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Tammy Setzer Denton - Writer
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THESE Women
2016 Reading List
Reviewing the Year & Plotting the Next
Frankenfoot and the Writing Frenzy
Starting Over--Again.

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THESE Women

Today, millions of women across the US marched against Donald Trump’s policies concerning women and other marginalized citizens. I’m proud of those women, and proud to be one. As I look at the photos flooding Facebook showing these women in action, I’m also surprised to see posts from other women who do not support these marches. Everyone has the right to champion what they choose, but when I read the following words:
 
          "There is nothing stopping me to do anything in this
      world but MYSELF. I do not blame my circumstances or
      problems on anything other than my own choices or even
      that sometimes in life, we don't always get what we
      want. I take responsibility for myself.

      I am a mother, a daughter, a wife, a sister, a friend.
      I am not held back in life but only by the walls I
      choose to not go over which is a personal choice.
      Quit blaming.
      Take responsibility."

I was both happy and sad. Why such a mixed response?
 
I’m happy that THESE women who have expressed these thoughts feel empowered to do so. I’m happy that they’ve never met with the discrimination of not being a man. I’m happy they don’t feel held back by anyone but themselves.
 
However, I am saddened that THESE women don’t realize that they are standing on the shoulders of every woman who fought and struggled for the rights that THESE women now enjoy and take for granted.
 
Perhaps, THESE women have never had to deal with being turned down for a job because of their gender, but I have.
 
Perhaps, THESE women have never been turned down for a $140 bank loan because “I might get pregnant and not pay it off.” but I have.
 
Perhaps, THESE women were never shunned at their job because “I took a good-paying job from a man who needed it to support his family when all I needed it for was shopping.”, but I have.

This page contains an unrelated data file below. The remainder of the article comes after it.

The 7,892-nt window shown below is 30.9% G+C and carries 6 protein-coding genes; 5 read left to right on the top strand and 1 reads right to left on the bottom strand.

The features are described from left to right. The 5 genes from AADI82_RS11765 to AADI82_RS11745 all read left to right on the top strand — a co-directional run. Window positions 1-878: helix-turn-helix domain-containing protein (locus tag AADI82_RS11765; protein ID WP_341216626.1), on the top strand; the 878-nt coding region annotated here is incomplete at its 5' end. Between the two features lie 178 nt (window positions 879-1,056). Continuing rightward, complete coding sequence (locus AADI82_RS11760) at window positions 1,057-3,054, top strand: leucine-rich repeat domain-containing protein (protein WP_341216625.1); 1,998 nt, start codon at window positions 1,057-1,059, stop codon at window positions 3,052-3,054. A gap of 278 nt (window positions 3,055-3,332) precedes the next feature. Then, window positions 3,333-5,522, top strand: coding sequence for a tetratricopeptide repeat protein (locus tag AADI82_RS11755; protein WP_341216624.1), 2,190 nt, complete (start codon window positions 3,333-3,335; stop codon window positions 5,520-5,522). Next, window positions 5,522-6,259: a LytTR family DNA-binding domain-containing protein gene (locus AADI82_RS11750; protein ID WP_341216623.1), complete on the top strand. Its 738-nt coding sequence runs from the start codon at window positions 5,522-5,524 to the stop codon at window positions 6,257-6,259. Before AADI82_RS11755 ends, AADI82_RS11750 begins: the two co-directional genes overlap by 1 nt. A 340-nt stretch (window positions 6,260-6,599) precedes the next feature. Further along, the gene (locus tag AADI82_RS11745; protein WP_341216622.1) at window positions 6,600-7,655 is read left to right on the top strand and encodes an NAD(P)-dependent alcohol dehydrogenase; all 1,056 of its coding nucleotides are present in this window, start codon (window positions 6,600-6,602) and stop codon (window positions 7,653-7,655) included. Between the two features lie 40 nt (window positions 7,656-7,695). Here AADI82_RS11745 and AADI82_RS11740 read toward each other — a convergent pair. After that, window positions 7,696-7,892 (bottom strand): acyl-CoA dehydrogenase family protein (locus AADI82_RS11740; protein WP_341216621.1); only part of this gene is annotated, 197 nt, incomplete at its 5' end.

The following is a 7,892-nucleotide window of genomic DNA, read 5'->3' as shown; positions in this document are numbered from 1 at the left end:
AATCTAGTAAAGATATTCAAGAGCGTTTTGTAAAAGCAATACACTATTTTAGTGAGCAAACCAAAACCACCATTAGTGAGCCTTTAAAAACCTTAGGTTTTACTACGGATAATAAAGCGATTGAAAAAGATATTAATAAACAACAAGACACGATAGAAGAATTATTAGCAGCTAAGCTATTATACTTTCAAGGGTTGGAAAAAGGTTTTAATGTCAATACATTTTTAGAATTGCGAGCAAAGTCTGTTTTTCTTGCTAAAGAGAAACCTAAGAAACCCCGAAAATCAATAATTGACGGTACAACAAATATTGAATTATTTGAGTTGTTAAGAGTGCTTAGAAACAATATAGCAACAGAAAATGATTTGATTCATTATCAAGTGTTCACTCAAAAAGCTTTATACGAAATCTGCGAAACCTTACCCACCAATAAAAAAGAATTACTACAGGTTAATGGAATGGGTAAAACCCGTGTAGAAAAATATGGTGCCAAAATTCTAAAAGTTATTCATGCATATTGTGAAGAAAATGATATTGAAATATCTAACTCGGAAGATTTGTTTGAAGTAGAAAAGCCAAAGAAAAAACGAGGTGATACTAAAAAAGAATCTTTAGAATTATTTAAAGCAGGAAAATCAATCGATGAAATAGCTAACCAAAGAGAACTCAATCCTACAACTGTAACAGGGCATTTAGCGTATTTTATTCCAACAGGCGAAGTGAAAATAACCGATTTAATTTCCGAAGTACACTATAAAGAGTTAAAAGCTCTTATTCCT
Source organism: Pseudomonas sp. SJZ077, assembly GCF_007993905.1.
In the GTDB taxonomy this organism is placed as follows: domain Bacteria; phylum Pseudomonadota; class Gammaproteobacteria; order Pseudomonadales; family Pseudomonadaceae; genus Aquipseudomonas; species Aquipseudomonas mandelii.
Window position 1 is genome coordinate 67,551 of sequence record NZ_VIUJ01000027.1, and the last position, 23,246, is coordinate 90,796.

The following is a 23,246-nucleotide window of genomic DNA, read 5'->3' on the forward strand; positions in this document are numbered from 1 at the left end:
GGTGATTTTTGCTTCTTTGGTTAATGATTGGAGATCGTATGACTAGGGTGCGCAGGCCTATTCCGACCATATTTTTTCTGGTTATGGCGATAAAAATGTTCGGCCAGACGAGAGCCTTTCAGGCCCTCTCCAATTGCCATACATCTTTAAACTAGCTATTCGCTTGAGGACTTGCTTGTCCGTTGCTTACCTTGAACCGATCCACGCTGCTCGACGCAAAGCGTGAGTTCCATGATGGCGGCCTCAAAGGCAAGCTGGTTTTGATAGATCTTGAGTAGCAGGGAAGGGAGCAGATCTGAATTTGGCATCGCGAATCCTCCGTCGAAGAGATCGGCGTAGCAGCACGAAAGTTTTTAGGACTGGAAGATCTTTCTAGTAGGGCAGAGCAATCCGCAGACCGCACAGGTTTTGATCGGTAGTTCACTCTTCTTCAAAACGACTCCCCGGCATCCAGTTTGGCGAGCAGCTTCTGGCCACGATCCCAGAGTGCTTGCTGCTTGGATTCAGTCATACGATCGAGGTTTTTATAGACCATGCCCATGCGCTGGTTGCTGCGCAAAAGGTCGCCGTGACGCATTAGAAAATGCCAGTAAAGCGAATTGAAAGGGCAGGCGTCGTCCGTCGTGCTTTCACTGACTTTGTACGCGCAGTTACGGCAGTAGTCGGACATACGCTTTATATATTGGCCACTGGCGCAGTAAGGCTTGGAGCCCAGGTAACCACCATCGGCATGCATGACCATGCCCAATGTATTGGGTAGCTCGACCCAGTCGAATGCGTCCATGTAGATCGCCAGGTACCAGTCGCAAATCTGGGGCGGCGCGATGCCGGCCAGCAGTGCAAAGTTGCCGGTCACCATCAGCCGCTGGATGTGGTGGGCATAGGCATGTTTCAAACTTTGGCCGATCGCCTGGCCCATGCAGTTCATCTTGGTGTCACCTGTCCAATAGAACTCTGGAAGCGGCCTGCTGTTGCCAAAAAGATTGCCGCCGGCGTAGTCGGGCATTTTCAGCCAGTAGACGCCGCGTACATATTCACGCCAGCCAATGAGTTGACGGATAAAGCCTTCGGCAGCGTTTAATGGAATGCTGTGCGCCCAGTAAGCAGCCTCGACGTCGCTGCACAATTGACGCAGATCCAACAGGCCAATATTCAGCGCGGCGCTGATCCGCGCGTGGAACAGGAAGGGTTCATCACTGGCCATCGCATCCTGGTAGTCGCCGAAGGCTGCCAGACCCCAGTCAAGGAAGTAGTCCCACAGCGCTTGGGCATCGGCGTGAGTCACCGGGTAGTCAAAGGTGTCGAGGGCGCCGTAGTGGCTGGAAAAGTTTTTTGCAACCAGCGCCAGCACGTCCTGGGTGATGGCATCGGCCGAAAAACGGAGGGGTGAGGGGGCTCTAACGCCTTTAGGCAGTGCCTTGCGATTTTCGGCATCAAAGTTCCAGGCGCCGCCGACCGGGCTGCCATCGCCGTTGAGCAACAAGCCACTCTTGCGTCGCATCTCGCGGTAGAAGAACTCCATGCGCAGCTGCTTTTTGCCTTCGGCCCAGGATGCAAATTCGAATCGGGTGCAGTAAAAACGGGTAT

Perhaps, THESE women have never been told they couldn’t apply at a certain college because it only accepted men, but I have.
 
Perhaps, THESE women have never been assaulted by a man who wouldn’t take no for an answer, but I have.
 
Perhaps, THESE women have never had to take a sick child from their bed in order to meet—in person—with a mortgage loan officer to prove they weren’t “some kind of a slob” so they could continue to pay the house payment, but I have.
 
Perhaps, THESE women have never been offered a raise or better position if they were willing to perform sexual favors, but I have.
 
Perhaps, THESE women have never been told they could make a ticket go away if they were only a little friendlier, but I have.
 
Perhaps, THESE women have never had men expose themselves to them because they must be wanting it, but I have.
 
I stand on the shoulders of the women who went before me. That’s why I can vote, drive a car, be a single mom if I choose, practice birth control, get a good education, hold down a job that will pay the bills, and walk with my head held high and not feel as a lesser human being.

I will continue to fight so that my daughter, granddaughters, and great granddaughters will never have to experience the discrimination that I’ve had to deal with for the majority of my life.
 
I say “Thank you” to the women who went before me. I say “Thank you” to the women who marched today to make certain that we don’t go backwards in time and freedom. And I can only hope that THESE women who don’t feel the need to support the marchers can, at least have the courtesy to say “Thank you” to all the courageous women in the past who made it possible for them to feel as empowered as they do today.

Sort of Ivy League?

Some of you may have noticed an ivy-like vine decorating my home page. It’s also on my business cards, letterhead, and most anything related to my writing. Ivy—it’s not just pretty, it’s a tough plant. Have you ever tried to kill ivy? I have. I failed repeatedly.

Years ago, I planted ivy on the side of my brick house. I was in love with the idea of an ivy-covered castle. In my case, the castle was a small brick ranch, but still I loved the idea of it, the romance of it.



My next door neighbor, a woman wise beyond her years (and she had many) said, “You’re going to regret that.”

Of course, I blew off her advice. I was young—er and thought she was speaking out of dementia. (Oh, to be that young and convinced that I knew everything.)